Progress Report #68

I’m back up and running with my new book Street Song. I’m working on the final structure of the outline before launching into the final draft. I’d been hoping to have it finished by the end of the year, but after having been sidelined in bed for so long, that may be optimistic. The outline is divided into 12 periods and I’ve finished the basic outline work for the first five. (I still have to fine-tune that work, but the essentials are laid out.) After period 5, there is a big change, and that’s the period I’m getting into now. I may have said this before, but as I go through the periods I see that the book is not simply the story of my life on the street, but also very much about the chain of events and beliefs that led me from a typical middle-class, suburban youth to a life on the streets. I think of myself as having lived on the streets for 14 years. I’ve been off them longer than I was on them. Yet those years are still vivid and immediate to me. It doesn’t feel like it happened all that long ago.

Judy and I  own a home together that’s completely paid for. We have a little joke between us about one of my reactions to that. I’ve never known anything about home ownership, and one day I told her about my sense (not quite my belief) that the men in the business suits are able to buy your home out from under you whether you want to sell or not. I don’t know where I got that feeling. Judy assumes it comes from a vulnerability that I picked up during my long period of homelessness. Maybe. But I see the powerful as having the system so rigged in their favor that I’ve never been sure where it stops or if it stops. Whenever I see businessmen in my neighborhood (it doesn’t happen often) I always become very suspicious. I stop and watch them. It’s the exact same reaction that most people have when they see homeless people.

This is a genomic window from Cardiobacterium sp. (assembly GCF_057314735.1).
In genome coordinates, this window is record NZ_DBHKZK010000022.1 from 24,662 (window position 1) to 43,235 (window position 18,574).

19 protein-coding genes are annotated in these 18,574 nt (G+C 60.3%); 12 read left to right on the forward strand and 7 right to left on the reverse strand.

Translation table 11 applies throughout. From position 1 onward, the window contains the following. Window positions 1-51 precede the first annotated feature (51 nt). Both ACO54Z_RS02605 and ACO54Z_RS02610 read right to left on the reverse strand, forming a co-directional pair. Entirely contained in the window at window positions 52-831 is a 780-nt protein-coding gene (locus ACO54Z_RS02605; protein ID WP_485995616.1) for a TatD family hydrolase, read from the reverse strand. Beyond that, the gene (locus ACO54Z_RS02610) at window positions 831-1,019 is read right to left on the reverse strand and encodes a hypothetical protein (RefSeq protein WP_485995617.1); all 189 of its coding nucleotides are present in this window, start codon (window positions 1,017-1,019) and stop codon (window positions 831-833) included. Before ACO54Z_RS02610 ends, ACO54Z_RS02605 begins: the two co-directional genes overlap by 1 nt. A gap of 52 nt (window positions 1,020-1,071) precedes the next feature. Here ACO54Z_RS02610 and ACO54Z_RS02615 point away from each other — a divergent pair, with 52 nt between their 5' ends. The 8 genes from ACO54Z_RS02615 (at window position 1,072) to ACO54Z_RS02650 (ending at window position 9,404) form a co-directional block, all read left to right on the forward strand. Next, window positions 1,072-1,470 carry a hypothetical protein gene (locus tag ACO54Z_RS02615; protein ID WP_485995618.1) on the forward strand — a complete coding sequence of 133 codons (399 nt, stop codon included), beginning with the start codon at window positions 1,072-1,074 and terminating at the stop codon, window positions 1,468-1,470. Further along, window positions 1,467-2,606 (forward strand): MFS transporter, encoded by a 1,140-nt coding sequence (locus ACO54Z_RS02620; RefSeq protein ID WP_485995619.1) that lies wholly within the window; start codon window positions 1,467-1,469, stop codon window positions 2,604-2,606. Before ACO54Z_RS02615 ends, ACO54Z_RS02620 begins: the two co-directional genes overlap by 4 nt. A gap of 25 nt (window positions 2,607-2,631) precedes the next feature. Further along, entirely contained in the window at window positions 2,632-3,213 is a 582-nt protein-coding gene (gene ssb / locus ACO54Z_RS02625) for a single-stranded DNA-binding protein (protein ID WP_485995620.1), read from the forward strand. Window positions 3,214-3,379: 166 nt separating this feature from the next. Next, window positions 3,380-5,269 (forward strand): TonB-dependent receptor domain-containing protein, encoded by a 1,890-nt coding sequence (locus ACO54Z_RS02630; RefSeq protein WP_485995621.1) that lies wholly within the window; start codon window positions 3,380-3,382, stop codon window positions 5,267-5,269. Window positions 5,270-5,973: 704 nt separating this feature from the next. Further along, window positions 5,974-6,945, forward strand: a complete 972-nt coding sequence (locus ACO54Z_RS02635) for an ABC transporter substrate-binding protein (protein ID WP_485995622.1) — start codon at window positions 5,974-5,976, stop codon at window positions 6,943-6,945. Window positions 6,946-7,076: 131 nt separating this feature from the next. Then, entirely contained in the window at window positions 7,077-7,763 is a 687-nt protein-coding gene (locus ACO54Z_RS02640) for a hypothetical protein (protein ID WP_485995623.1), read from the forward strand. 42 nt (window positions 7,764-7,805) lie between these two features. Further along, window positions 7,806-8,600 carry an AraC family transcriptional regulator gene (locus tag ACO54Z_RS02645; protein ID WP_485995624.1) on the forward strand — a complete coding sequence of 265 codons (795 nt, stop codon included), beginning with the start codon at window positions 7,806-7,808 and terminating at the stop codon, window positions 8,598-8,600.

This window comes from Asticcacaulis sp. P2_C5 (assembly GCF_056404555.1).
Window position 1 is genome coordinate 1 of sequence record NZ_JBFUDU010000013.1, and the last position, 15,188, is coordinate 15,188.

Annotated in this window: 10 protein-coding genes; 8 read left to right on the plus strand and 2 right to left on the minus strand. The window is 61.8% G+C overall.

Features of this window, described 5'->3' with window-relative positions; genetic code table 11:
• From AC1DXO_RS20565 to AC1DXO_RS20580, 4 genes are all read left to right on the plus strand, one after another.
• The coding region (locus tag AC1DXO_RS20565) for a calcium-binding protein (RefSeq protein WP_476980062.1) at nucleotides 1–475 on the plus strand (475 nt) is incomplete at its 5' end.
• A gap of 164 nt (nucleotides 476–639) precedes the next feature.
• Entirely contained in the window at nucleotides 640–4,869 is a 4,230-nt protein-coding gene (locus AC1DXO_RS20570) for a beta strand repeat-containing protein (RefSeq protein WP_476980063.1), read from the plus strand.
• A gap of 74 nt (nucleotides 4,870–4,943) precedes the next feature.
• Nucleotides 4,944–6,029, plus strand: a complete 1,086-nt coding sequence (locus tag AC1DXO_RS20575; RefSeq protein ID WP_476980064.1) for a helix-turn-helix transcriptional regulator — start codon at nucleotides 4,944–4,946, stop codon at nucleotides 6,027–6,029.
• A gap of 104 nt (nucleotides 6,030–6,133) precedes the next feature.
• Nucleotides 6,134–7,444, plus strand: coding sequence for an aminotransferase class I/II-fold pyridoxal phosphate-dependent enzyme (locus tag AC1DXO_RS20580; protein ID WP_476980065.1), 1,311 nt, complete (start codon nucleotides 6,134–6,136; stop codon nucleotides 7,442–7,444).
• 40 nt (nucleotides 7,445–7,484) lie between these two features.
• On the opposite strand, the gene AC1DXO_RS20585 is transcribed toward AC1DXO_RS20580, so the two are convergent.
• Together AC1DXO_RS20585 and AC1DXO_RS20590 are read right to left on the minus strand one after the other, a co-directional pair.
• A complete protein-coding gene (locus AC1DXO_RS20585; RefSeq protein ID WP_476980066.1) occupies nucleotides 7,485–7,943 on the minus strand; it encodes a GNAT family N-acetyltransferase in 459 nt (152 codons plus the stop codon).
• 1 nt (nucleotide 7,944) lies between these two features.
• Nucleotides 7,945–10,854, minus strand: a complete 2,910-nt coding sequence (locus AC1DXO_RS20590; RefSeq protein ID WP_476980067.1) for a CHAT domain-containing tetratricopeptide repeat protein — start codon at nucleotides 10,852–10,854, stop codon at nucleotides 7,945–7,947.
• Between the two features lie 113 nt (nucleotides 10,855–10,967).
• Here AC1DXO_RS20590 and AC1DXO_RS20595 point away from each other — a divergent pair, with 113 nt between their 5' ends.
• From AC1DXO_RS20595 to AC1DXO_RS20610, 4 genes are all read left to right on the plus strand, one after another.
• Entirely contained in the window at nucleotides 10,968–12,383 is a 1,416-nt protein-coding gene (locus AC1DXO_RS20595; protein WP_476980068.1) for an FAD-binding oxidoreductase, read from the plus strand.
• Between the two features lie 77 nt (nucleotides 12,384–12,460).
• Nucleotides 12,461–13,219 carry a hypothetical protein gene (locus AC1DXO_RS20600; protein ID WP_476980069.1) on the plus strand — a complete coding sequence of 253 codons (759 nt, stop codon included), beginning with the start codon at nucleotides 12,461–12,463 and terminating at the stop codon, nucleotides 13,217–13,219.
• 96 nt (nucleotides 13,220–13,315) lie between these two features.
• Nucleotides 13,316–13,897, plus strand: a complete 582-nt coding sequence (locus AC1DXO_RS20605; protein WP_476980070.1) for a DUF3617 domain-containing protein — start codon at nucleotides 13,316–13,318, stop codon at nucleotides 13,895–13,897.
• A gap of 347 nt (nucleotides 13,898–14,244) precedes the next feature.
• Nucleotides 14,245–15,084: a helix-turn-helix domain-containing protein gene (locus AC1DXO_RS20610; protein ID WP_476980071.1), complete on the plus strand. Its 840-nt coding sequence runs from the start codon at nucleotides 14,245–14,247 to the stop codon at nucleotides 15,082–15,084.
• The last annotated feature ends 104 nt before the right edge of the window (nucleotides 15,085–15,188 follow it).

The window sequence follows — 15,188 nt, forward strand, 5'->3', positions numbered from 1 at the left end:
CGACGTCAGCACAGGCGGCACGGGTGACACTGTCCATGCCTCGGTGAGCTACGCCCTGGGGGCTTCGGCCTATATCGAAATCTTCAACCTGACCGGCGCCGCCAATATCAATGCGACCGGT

So, on to period 6 where I valiantly struggle to actualize a dream that was completely wrong for me. A recipe for disaster. And it was…a disaster.

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8 Responses to “Progress Report #68”

  1. Linda Fairchild Says:

    I was a bit startled to hear that you live in a home that is completed.paid for. I feel homeless and completely disconnected from Canada, my homeland that is now perceived as being so secure, and am wondering if I could ever have a home again. I used to own a home w a bank, gave it up. Every check I write to my artists is the only home I have, that feeling of digging in deeply to support my life, my artists, my vision of what I want to keep flowing. Maybe the “owning” is something beyond the physical plane.

    • markbittner Says:

      It sounds funny to my ear. In a certain sense, I can’t take it seriously. I’ve never quite been able to see how you can own anything. It’s all just reality…and all that. But we have that piece of paper saying its ours and the authorities take it seriously. I don’t think about it very much. My mind is on my book and this strange, strange time we live in. Getting stranger all the time. And thank you for your recent letter…

  2. Chandani Diaz Says: